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My year of ocean dunking

I did it!

I have recently completed 365 consecutive days of immersing myself in cold water. Almost all of these days have been in the ocean, with a few in lakes or rivers when I was away from home.

On 18th November last year, I made a casual comment to Terence after noticing people getting in the ocean on my early morning walk.

"I would love to commit to swimming every day for a year." says I.

"Why don't you?" says Terence

"Perhaps I will start on January 1st?" says I.

"Why wait til then?"

"I don't have a reason. Just seems like a good day to start...." (Big pause) "Hmmmm, Yes you are right. Ok. I'll start tomorrow!"

I went to the local OP shop and bought a wetsuit.

19th November was Day 1.


Summer arrived and the water, so the locals said, was warmer than usual.

Despite hearing this, within a few weeks, I was feeling resistant some days. The thought often went through my mind of "What was I thinking? This is a stupid idea. Why did I tell people that this is what I was doing!"

January 2022

I suggested to Terence that a dawn swim on 1st January would be a great way to greet 2022 and usher the new year in. It was absolutely lovely ... a 'soft' morning tinged with peachy clouds ... We were in the water by 5.45 am!

Felt so alive!


By now I had started to get into an early morning rhythm.... waking around 6am, getting up and dressed and heading out the door before 6.30am ...

Checking my Tide app, I walk east towards the rising sun. As I walk I can tell what kind of morning it will be at the beach by feeling the wind direction on my face.

My body eases into walking.

I usually walk down through the Waitemata Golfcourse. At this hour there is no need to dodge golfballs!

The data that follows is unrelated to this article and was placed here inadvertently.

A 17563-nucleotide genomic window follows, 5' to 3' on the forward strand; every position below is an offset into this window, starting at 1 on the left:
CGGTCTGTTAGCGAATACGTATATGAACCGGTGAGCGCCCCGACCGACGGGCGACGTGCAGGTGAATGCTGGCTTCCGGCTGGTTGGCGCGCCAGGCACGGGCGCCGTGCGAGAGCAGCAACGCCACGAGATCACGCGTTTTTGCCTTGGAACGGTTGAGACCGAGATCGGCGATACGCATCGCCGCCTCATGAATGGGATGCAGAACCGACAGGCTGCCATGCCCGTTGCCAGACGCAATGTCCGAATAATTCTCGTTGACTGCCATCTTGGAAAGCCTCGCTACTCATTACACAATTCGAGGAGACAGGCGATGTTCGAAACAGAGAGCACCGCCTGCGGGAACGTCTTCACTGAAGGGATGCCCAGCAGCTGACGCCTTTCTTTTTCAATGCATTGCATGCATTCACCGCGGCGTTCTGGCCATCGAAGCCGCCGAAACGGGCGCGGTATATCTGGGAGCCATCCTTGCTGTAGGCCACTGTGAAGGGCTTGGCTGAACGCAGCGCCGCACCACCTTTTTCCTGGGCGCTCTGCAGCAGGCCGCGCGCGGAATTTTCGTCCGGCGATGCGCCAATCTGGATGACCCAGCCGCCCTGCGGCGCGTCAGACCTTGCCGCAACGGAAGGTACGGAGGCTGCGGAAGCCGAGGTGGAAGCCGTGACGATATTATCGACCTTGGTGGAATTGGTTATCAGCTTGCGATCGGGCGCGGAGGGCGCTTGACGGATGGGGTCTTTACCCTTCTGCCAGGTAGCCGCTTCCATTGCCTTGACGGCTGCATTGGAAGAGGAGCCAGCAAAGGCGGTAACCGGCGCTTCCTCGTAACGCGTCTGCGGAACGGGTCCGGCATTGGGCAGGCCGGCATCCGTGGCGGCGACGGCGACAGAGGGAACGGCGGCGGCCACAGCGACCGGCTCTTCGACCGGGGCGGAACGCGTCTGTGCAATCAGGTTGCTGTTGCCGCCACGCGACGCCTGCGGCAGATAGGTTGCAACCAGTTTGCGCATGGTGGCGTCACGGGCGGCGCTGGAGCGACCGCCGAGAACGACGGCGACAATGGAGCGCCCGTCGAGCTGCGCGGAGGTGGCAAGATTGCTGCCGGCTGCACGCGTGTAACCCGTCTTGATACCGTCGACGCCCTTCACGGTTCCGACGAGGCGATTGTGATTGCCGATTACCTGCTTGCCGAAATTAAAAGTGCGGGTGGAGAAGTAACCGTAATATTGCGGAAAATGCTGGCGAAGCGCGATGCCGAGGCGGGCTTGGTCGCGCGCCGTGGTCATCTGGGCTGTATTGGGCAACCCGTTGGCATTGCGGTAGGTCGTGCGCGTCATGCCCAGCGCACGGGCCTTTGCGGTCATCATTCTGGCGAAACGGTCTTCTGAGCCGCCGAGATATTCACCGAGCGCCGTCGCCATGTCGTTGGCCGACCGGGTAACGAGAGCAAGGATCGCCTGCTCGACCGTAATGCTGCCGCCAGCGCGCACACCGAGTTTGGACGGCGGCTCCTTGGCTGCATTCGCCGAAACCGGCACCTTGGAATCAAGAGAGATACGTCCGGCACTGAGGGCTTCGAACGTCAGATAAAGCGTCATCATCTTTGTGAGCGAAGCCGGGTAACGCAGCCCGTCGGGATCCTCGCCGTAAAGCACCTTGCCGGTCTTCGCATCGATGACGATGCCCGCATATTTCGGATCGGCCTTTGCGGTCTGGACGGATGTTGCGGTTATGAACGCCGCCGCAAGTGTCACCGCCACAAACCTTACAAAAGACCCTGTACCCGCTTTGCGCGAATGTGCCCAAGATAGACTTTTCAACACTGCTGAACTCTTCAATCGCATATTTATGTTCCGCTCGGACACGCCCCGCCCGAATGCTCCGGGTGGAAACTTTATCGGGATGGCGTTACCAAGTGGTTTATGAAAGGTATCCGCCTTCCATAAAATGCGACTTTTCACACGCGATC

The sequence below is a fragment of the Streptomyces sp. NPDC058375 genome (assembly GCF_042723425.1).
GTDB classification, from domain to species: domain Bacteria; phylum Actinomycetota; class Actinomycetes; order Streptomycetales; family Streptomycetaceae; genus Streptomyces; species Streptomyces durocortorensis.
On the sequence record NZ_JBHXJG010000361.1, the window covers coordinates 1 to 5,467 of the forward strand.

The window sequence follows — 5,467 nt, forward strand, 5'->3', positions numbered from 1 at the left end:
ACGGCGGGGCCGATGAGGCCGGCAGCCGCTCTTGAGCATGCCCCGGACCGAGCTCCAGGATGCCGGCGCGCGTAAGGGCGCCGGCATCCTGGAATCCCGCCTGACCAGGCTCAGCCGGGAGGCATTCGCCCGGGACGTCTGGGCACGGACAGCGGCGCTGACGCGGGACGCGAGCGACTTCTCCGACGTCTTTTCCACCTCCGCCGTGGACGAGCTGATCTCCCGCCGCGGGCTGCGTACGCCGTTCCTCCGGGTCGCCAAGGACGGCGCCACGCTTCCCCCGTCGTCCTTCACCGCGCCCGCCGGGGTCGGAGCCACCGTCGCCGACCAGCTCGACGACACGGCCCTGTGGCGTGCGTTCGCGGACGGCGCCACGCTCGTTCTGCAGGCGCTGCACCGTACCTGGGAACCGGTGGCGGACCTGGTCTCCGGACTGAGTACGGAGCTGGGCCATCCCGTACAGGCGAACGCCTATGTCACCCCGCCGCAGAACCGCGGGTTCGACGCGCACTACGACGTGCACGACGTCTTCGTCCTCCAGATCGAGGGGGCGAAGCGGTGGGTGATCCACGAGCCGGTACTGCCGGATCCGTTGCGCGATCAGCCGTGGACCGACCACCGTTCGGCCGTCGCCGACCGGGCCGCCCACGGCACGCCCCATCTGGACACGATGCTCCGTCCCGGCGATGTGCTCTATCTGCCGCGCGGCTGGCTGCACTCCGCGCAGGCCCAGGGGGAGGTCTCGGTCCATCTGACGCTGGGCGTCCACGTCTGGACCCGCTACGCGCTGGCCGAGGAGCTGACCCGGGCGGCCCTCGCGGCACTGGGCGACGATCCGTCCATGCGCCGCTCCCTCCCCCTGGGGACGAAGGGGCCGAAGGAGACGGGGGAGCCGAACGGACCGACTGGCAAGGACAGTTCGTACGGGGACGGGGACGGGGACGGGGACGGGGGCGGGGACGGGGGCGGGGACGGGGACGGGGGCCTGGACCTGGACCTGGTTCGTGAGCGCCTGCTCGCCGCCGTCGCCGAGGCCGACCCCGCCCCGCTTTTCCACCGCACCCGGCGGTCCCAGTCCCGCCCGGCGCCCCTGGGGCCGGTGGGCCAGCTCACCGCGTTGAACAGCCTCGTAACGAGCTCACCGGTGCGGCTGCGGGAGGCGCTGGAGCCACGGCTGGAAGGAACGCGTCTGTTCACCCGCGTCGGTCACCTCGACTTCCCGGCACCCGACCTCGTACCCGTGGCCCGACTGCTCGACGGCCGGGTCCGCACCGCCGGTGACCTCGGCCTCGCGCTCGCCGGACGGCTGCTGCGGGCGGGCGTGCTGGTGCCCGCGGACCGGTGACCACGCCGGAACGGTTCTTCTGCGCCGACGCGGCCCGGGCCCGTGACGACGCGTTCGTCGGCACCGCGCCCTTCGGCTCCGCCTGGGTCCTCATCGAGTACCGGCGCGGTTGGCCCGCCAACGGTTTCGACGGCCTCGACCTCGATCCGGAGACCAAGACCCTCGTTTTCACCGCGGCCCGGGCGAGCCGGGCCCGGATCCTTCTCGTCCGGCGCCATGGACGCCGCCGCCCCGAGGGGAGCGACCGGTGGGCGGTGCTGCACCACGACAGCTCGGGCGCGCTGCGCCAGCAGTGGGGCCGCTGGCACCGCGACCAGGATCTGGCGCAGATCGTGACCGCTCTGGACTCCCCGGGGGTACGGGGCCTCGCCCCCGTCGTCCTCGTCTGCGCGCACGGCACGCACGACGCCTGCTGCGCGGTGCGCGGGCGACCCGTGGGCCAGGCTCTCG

Some days it is moody and misty. So quiet and still. Other days the magpies and paradise ducks have a lot to say.

The sunrises are amazing and different everyday. Quite often I take a photo and send it straight away to people I love and hold in my heart who live in other parts of Aotearoa New Zealand or far away across the ocean I am gazing at. I send them love.

Bubbles of gratitude rise in me ....


Now I can swim further ... and the breathing is getting easier. There are moments when I feel quite dolphin-like!

I am developing systems to streamline the undressing / dressing process. I am cold when I get out so I need  to get a merino beanie on straight away and have my clothes organised and out of reach of doggy noses!

At low tide, lots of people walk around the point from Narrow Neck beach to Cheltenham. But when the tide is half or full, it is impossible to get around the rocks so this makes the point between the two beaches private.

Today (14th March), I clambered down the steep cliff and swam in a tiny cove. It was so secluded that I had the urge to skinny dip. The feeling of salt water on skin is so utterly sensuous and delicious.

This was one of the first times, I felt 'touched' and caressed by the ocean ....

Swimming is a relationship between myself and the ocean.

I stand and breathe in the new day ...


Now came the first big test of my commitment ... a road trip to the south island initiated me to swimming in much colder water. . Dropping Terence at the airport to fly to the UK, I drove south to Lake Taupo.

Oh my goodness! During my dunk the next morning in the Lake, I was accompanied by black swans! The mist hung over the lake with the mountains appearing and disappearing from view. So magical! And cold!

Bigger challenges were to come!

Swimming with my sister Cath and my darling neice, Michaela on the Kapiti Coast (near Wellington) was fun - and freezing!

The swims are certainly getting shorter! And the woolly hat as soon as getting out a real necessity!

Over to Te Wai Pounamu, the South Island .... and on to Christchurch.

Two choices for Christchurch swims:  Rapaki in Lyttelton harbour with no waves to speak of or big waves at Sumner.